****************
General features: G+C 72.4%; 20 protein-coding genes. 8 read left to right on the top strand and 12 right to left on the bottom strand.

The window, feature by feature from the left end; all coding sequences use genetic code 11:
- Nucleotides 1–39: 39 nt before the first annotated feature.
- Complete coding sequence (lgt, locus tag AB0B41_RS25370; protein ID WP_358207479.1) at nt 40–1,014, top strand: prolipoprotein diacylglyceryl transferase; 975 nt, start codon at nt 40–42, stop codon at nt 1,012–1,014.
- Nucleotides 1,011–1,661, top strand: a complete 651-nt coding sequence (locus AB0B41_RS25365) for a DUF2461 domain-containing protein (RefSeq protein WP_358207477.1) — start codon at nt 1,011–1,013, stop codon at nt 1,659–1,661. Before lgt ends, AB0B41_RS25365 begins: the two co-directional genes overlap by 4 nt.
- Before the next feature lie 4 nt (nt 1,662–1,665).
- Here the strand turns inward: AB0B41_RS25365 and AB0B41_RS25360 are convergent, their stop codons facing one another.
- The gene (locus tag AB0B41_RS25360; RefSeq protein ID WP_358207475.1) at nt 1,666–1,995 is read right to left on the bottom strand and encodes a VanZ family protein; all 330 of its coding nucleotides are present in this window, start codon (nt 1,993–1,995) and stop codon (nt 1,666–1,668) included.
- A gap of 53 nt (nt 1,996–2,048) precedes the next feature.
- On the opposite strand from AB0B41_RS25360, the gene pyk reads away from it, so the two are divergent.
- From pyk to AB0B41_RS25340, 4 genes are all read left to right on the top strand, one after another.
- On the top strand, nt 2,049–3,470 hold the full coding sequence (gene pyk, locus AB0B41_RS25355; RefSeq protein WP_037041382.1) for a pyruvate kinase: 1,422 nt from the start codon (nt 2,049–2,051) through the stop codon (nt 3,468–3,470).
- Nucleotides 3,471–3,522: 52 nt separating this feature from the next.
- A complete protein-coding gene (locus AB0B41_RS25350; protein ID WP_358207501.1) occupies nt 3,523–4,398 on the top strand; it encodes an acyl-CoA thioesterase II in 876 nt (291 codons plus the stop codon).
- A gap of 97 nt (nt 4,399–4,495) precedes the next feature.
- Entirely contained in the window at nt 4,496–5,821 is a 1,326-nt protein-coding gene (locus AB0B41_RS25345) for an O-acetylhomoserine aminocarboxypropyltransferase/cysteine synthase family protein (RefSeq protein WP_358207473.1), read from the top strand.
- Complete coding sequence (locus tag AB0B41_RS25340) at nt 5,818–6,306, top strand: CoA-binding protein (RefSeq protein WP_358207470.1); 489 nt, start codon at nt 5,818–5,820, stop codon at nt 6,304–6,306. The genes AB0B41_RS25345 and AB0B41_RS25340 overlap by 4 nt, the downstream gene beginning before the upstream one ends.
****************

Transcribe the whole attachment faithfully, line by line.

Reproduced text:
General features: G+C 72.4%; 20 protein-coding genes. 8 read left to right on the top strand and 12 right to left on the bottom strand.

The window, feature by feature from the left end; all coding sequences use genetic code 11:
- Nucleotides 1–39: 39 nt before the first annotated feature.
- Complete coding sequence (lgt, locus tag AB0B41_RS25370; protein ID WP_358207479.1) at nt 40–1,014, top strand: prolipoprotein diacylglyceryl transferase; 975 nt, start codon at nt 40–42, stop codon at nt 1,012–1,014.
- Nucleotides 1,011–1,661, top strand: a complete 651-nt coding sequence (locus AB0B41_RS25365) for a DUF2461 domain-containing protein (RefSeq protein WP_358207477.1) — start codon at nt 1,011–1,013, stop codon at nt 1,659–1,661. Before lgt ends, AB0B41_RS25365 begins: the two co-directional genes overlap by 4 nt.
- Before the next feature lie 4 nt (nt 1,662–1,665).
- Here the strand turns inward: AB0B41_RS25365 and AB0B41_RS25360 are convergent, their stop codons facing one another.
- The gene (locus tag AB0B41_RS25360; RefSeq protein ID WP_358207475.1) at nt 1,666–1,995 is read right to left on the bottom strand and encodes a VanZ family protein; all 330 of its coding nucleotides are present in this window, start codon (nt 1,993–1,995) and stop codon (nt 1,666–1,668) included.
- A gap of 53 nt (nt 1,996–2,048) precedes the next feature.
- On the opposite strand from AB0B41_RS25360, the gene pyk reads away from it, so the two are divergent.
- From pyk to AB0B41_RS25340, 4 genes are all read left to right on the top strand, one after another.
- On the top strand, nt 2,049–3,470 hold the full coding sequence (gene pyk, locus AB0B41_RS25355; RefSeq protein WP_037041382.1) for a pyruvate kinase: 1,422 nt from the start codon (nt 2,049–2,051) through the stop codon (nt 3,468–3,470).
- Nucleotides 3,471–3,522: 52 nt separating this feature from the next.
- A complete protein-coding gene (locus AB0B41_RS25350; protein ID WP_358207501.1) occupies nt 3,523–4,398 on the top strand; it encodes an acyl-CoA thioesterase II in 876 nt (291 codons plus the stop codon).
- A gap of 97 nt (nt 4,399–4,495) precedes the next feature.
- Entirely contained in the window at nt 4,496–5,821 is a 1,326-nt protein-coding gene (locus AB0B41_RS25345) for an O-acetylhomoserine aminocarboxypropyltransferase/cysteine synthase family protein (RefSeq protein WP_358207473.1), read from the top strand.
- Complete coding sequence (locus tag AB0B41_RS25340) at nt 5,818–6,306, top strand: CoA-binding protein (RefSeq protein WP_358207470.1); 489 nt, start codon at nt 5,818–5,820, stop codon at nt 6,304–6,306. The genes AB0B41_RS25345 and AB0B41_RS25340 overlap by 4 nt, the downstream gene beginning before the upstream one ends.